As the United States prepares to withdraw its forces from Iraq by year’s end, a chorus of influential voices is insisting that the beneficiary of such a move is Iran. That is, a beleaguered Shiite theocracy overwhelmed by low-simmering opposition at home and growing isolation abroad is said to emerge as the local hegemon. Such views discount how Iran’s contentious vision for the future of Iraq and its divisive tactics have alienated Iraqis across the sectarian spectrum. Iran may have been able to project its influence in an Iraq beset by civil war, but Tehran increasingly is on the margins as Iraq reconstitutes its national institutions.

To begin with, Iran’s governing template has no constituency among Iraqi Shiites. Iran’s theocratic absolutism was always in contravention of Shiite political traditions, making its export problematic if not impossible. Iraq’s most esteemed and influential cleric, Grand Ayatollah Ali Sistani, stands with mainstream clerics in rejecting the notion that proper Islamic governance mandates direct clerical assumption of power. Even the Shiite parties — the Islamic Supreme Council of Iraq and Dawa (the party of Prime Minister Nouri al-Maliki) — which have long-standing ties to Tehran — appreciate the untenable nature of the Iranian order. Adel Abdul Mahdi, an influential figure within ISCI, has pointedly stressed, “We don’t want either a Shiite government or an Islamic government.” Also hard to fathom is the notion that radical cleric Moqtada al-Sadr can be a reliable agent of Persian predominance, given his brand of Arab nationalism and erratic behavior. In the end, Iraq’s Shiites understand that their country’s divisions require a different governing structure and the assertion of autonomy from the Shiite power next door.

Beyond disagreements about the role of religion in politics, the two nations have conflicting aspirations for the future of Iraq. Iran has long sought to sharpen Iraq’s sectarian cleavages as a means of unifying Shiites behind Iran’s claims and preventing the rise of a cohesive state. Such a weak and divided Iraq would be too preoccupied with internal squabbles to effectively challenge Iran’s regional assertions. The sectarian conflict, however, has largely ceased with the defeat of al-Qaeda and Sunni militias. As Iraq seeks to reconstitute itself as a nation-state, Maliki has come to recognize that Iranian-backed Shiite militias are as great a threat to his authority as they are to his country’s Sunnis. In the summer of 2008, state power asserted itself over sectarian affinities as Maliki pushed forcefully into Basra, defeating militant Shiite forces allied with Iran. Today, it is not just Washington that complains about Iran’s nefarious activities; Iraqis, too, have privately warned Iran about its mischievous conduct.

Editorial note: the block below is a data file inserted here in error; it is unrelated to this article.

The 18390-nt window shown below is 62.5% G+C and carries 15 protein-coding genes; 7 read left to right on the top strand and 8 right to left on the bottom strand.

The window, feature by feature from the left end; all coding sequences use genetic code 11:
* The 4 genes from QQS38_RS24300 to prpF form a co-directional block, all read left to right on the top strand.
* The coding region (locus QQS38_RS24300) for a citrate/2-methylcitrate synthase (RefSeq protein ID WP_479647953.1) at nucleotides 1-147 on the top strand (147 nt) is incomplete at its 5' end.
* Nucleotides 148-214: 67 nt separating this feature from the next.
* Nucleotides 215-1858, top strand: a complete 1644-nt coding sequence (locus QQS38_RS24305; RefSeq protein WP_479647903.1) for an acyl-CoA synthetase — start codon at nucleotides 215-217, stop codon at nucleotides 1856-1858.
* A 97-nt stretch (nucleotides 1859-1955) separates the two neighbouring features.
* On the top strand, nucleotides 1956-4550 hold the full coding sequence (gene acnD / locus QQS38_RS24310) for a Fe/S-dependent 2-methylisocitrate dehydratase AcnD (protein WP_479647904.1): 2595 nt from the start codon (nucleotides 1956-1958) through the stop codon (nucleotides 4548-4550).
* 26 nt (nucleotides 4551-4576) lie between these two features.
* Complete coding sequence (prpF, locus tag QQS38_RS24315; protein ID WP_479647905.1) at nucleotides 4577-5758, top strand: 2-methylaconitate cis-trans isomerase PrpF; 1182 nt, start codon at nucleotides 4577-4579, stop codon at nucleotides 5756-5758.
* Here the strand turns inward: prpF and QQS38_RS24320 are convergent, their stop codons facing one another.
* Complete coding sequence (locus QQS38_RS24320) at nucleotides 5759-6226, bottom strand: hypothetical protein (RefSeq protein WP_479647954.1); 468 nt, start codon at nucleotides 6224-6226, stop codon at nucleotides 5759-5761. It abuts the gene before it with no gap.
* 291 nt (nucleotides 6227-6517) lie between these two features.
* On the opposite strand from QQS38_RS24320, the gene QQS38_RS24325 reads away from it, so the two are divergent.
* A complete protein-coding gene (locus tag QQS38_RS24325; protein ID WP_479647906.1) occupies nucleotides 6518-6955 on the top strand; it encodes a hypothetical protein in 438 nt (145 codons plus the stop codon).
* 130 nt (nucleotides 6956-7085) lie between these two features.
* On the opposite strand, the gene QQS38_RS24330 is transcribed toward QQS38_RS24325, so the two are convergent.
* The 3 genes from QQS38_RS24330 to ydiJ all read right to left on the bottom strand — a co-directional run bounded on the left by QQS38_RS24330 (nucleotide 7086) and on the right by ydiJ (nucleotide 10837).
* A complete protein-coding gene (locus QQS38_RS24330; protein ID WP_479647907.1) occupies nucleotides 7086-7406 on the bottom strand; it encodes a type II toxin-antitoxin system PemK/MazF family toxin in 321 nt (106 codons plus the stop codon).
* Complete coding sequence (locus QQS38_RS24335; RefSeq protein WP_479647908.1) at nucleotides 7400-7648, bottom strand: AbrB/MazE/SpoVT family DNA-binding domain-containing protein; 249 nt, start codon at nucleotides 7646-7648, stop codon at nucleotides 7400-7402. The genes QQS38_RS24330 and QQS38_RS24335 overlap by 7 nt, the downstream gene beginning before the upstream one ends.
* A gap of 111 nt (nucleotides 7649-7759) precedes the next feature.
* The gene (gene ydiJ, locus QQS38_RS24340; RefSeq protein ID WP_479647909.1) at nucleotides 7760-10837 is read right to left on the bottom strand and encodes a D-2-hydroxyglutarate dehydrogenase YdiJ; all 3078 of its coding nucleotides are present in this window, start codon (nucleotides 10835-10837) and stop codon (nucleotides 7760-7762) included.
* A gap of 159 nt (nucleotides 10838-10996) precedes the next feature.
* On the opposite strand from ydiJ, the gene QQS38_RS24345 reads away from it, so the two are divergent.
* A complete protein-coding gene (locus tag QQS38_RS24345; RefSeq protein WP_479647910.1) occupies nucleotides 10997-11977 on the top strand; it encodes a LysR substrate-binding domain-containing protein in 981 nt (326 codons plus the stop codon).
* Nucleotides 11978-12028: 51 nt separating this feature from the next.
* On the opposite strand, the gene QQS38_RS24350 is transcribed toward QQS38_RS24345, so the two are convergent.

On the eve of the U.S. withdrawal, it may be difficult to see the extent to which Iran’s policy in Iraq is in shambles. Since the displacement of Saddam Hussein’s regime, Tehran has pursued two contradictory policies. On the one hand, the clerical state seeks cordial relations with the Iraqi government and has provided aid and commerce as a means of solidifying bilateral relations. Yet Iran has also been arming and nurturing Shiite militias that plot against authorities in Baghdad. Such a paradoxical approach seemed sustainable during the civil war, as Iraq’s hard-pressed Shiites looked to Iran for assistance and thus countenanced its interventions in their country. The end of Iraq’s war, however, has left Iran without a coherent policy. Tehran’s inability or unwillingness to resolve the fundamental contradictions in its approach have done much to alienate the Iraqi government and a populace eager to put the burdens of conflict behind it. Whereas Washington was ill-prepared to deal with the start of Iraq’s civil war, Iran seems unable to deal with its aftermath.

Whether the complete withdrawal of U.S. forces from Iraq is wise is an issue worthy of debate. But the imperative at hand is to ensure Iraq’s continued stability and prevent Iranian mischief in light of America’s departure. The key to this lies as much in diplomacy as in military deployments.

Today, the essential estrangement of Iraqi Shiites from the larger Arab world, and the neighboring Sunni regimes’ unease with their empowerment, makes them vulnerable to Iranian machination. A more forceful U.S. diplomacy, pressing allies to integrate Iraq into the Arab state system, would offer Baghdad additional economic partners and regional interlocutors as well as a means of reestablishing itself as a pivotal state of the Arab world. As the Middle East struggles with transitions that often pit identities against interests, Iraq can offer some useful lessons. Indeed, such a development would not only aid Iraq’s rehabilitation and assist the region political evolution but would further isolate Iran in its immediate environment.

The writer is a senior fellow at the Council on Foreign Relations.